How Much Does Brush Deflect a Rifle Bullet?

Photo: Donald M Jones The bull is standing broadside just behind that screen of brush. Do you shoot through the … Continued


Photo: Donald M Jones

The bull is standing broadside just behind that screen of brush. Do you shoot through the limbs and hope your bullet punches home? Or do you wait for a clear shot, even if it means the elk might get away?

Most of us answer that question by referring to some vague understanding of cartridge-box ballistics. “I’m shooting brush-busting bullets,” some might reason. Others might justify their decision to shoot by telling you that their big-bore rifle hammers right through obstructions, or that bullet deflection is inconsequential.

But after testing a variety of calibers and bullet types in both brushy and grassy environments, I’m convinced the only ethical answer to the question is: Wait for a clear shot. Not only do most bullet types deflect when they encounter brush and grass, but many also tumble, losing their aerodynamic efficiency and terminal effectiveness.


My brush-deflection test was designed to mimic, as closely as I could, real-world hunting conditions. With my Ruger Scout Rifle supported on a bipod, I fired five-shot groups through a 38-yard-wide screen of red-willow saplings about the diameter of my pinkie, using both soft-point hunting bullets and hollowpoint match ammunition in two different classes of caliber: .308 Win. and .223 Rem.


The results of the brush-deflection test were profound. As the chart to the right indicates, all bullet types showed significant deflection, but none was more pronounced than that of Federal’s 168-grain Sierra Match­king. What is arguably America’s most accurate bullet careened wildly through the willows. Two of the projectiles entered the target sideways, printing a perfect side-on signature of the bullet, and others showed signs of less dramatic tumbling. Three 5-shot groups with the 168-grain match ammo averaged 4.97 inches.

The 150-grain Remington Core-Lokt, a more classic hunting bullet, fared better, averaging 1.99 inches. But keep in mind, this is at 45 yards with a supported .308.


Because I wanted to test the deflection of lighter bullets as compared to heavier projectiles, I shot a .223 through the same red willows. The groups fired by the .223 were smaller than those of the .308—until you factored in the occasional bullet that either fragmented on impact with the brush or deflected so wildly that it failed to make contact with my 4-foot-by-6-foot backing target. Few of my five-shot groups with the .223 printed five holes after passing through the brush.

I wanted to shoot both a high-velocity frangible bullet in the .223 as well as a slower hunting-type bullet. Both types performed similarly in the brush-deflection test. Three groups of Federal’s 43-grain Speer TNT Green (which zip out of my barrel at 3,680 fps) averaged 3.67 inches, while Hornady’s 55-grain V-Max (traveling at 3,205 fps) averaged 3.49 inches.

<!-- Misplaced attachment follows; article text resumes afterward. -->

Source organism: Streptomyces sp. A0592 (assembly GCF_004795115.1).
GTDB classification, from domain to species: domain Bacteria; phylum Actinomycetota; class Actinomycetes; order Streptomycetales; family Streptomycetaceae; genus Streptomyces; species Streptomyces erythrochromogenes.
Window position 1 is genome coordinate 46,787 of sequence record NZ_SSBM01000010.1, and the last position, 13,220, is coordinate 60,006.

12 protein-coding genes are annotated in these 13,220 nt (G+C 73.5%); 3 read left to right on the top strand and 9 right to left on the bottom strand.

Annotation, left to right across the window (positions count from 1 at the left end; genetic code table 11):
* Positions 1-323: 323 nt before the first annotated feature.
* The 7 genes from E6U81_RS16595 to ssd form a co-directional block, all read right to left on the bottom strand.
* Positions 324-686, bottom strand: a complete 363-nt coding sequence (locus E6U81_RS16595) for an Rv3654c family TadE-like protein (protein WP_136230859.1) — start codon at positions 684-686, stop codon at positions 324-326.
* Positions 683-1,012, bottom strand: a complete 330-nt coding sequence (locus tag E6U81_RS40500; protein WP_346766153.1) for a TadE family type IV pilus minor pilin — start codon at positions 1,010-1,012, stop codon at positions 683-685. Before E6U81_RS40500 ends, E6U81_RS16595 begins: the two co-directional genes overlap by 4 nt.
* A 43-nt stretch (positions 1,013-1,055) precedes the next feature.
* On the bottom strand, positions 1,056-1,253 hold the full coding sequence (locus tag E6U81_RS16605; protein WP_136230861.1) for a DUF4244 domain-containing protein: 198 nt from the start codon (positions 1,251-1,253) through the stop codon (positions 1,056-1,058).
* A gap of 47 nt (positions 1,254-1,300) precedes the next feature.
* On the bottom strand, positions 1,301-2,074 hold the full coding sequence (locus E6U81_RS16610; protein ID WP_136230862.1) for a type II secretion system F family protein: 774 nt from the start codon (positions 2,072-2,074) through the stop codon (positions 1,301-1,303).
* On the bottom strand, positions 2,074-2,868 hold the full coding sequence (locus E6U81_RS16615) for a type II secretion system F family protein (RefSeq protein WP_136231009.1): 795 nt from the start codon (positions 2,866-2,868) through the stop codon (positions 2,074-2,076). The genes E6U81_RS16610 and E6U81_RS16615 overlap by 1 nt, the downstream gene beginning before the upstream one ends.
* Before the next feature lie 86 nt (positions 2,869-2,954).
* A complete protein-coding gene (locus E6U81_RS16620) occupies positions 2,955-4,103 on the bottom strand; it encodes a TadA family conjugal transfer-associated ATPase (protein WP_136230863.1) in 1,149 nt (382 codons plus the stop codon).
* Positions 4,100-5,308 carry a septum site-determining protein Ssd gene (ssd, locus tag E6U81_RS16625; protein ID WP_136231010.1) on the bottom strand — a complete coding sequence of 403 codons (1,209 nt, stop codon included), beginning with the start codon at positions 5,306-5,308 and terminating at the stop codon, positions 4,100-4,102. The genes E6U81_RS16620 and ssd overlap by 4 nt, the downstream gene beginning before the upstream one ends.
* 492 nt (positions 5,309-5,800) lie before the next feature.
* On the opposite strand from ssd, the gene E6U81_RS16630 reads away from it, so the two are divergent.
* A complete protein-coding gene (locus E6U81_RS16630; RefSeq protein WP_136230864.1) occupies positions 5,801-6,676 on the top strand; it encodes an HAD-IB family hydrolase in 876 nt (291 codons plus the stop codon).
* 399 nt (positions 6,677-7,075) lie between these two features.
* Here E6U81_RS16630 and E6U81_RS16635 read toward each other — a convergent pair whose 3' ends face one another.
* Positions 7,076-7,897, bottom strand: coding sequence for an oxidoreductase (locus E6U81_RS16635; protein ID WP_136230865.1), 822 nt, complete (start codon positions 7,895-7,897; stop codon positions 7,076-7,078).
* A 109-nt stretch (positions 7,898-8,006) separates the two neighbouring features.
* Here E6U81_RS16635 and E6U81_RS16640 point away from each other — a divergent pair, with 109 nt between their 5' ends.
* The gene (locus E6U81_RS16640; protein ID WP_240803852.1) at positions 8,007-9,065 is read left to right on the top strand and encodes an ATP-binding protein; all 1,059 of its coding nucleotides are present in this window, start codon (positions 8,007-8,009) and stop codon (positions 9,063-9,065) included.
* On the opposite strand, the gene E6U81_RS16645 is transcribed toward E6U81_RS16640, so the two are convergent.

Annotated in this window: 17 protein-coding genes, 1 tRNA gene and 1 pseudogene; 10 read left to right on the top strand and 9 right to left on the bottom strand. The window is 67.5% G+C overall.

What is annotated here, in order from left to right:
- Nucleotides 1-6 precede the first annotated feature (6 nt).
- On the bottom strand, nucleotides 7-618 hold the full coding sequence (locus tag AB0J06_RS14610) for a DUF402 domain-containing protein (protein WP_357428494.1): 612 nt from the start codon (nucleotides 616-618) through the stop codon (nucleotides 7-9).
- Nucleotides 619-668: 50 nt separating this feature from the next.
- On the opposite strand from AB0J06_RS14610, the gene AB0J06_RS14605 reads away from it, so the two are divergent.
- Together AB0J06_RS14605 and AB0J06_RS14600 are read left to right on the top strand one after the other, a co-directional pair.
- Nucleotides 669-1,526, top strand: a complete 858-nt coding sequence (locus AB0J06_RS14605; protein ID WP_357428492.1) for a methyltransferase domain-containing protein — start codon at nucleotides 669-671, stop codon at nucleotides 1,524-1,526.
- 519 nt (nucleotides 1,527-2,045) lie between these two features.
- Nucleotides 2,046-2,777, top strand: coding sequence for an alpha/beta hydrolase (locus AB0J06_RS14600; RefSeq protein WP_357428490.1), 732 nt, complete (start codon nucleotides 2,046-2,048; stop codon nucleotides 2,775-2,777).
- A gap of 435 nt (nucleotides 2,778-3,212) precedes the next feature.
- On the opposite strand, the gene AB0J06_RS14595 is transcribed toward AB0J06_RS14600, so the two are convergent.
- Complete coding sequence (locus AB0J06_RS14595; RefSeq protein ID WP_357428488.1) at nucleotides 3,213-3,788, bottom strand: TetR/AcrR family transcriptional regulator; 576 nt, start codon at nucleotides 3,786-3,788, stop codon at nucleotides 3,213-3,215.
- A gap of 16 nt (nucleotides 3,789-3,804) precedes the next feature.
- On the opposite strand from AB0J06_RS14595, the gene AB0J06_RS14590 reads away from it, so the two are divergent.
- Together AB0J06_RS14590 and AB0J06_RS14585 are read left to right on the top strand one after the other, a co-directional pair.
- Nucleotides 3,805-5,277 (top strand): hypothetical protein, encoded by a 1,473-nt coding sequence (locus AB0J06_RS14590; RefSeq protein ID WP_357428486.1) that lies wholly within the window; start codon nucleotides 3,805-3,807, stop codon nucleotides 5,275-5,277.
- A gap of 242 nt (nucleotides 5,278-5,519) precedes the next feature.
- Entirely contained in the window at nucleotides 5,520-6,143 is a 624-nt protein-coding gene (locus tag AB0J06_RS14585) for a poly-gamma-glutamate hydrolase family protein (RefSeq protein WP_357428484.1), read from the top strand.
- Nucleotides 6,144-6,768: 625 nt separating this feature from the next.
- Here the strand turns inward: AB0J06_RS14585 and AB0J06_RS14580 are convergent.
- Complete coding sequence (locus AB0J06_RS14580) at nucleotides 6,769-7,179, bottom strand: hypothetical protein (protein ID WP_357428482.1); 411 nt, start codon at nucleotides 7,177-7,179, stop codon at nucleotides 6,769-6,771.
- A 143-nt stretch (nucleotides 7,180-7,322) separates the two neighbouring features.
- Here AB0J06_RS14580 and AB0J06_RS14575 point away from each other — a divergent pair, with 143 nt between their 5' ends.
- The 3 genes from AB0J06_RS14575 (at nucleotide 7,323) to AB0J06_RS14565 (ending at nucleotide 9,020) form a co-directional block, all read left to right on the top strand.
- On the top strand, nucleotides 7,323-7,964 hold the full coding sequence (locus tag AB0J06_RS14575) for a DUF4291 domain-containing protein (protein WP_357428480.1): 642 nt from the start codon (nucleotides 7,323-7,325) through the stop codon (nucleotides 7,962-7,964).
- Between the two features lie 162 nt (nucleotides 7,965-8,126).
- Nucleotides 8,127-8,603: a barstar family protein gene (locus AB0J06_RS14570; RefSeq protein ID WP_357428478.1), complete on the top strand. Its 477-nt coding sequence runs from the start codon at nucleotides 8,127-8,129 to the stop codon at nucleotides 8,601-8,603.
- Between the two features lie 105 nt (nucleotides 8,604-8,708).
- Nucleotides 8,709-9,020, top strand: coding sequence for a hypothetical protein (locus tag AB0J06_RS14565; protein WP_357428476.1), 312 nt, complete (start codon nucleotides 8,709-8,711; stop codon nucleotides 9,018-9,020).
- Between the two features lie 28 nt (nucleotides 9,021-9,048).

My conclusion, based on these results: Don’t trust your bullet to remain on course if it encounters any obstacle, and the thicker the debris, the more your bullet will veer.

Red Willows


In order to ensure that my shots entered the brush at the same point, I aimed at a reference target 12 yards from my muzzle, just in front of the brush. I then measured the point of impact just behind the stretch of brush with a second target stapled to a large cardboard box, which allowed me to assess the amount of deflection the bullet encountered on its 38-yard path through the brush. By comparing group size prior to the brush with that of the projectiles after they passed through the screen of limbs and branches, I was able to measure deflection.

I selected two bullet types in two calibers—.308 and .223—to represent both heavy-for-caliber match bullets and more typical hunting projectiles.

Rank Grass


I replicated the test with a stretch of dense orchard grass, shooting two bullet types from a .223 and a .25/06, and again measured the difference between the initial reference target and the second impact target.

I set up this test in the same way I arranged the brush-deflection range: shooting at a reference target 12 yards in front of my muzzle. I measured impacts on a backing target located 38 yards away, through a stand of dense, dried orchard grass.

The deflection I measured in the grass was significantly less than that in the brush, but it was still pronounced and consistent. Both the .25/06 and the .223 printed group sizes at 50 yards that would result in either clean misses or crippling hits at 100 yards and beyond.


Brush Deflection at 50 Yards
.308 Winchester
150-grain Remington Core-Lokt: 1.994
168-grain Federal Sierra Matchking: 4.967

.223 Remington
43-grain Federal Speer TNT Green: 3.668
55-grain Hornady V-Max: 3.495

Grass Deflection At 50 Yards
.25/06 Remington
85-grain Nosler Ballistic Tip: 1.209
115-grain Federal Nosler Partition: 4.967

.223 Remington
55-grain Hornady V-max: 3.668
43-grain Federal Speer TNT Green: 3.495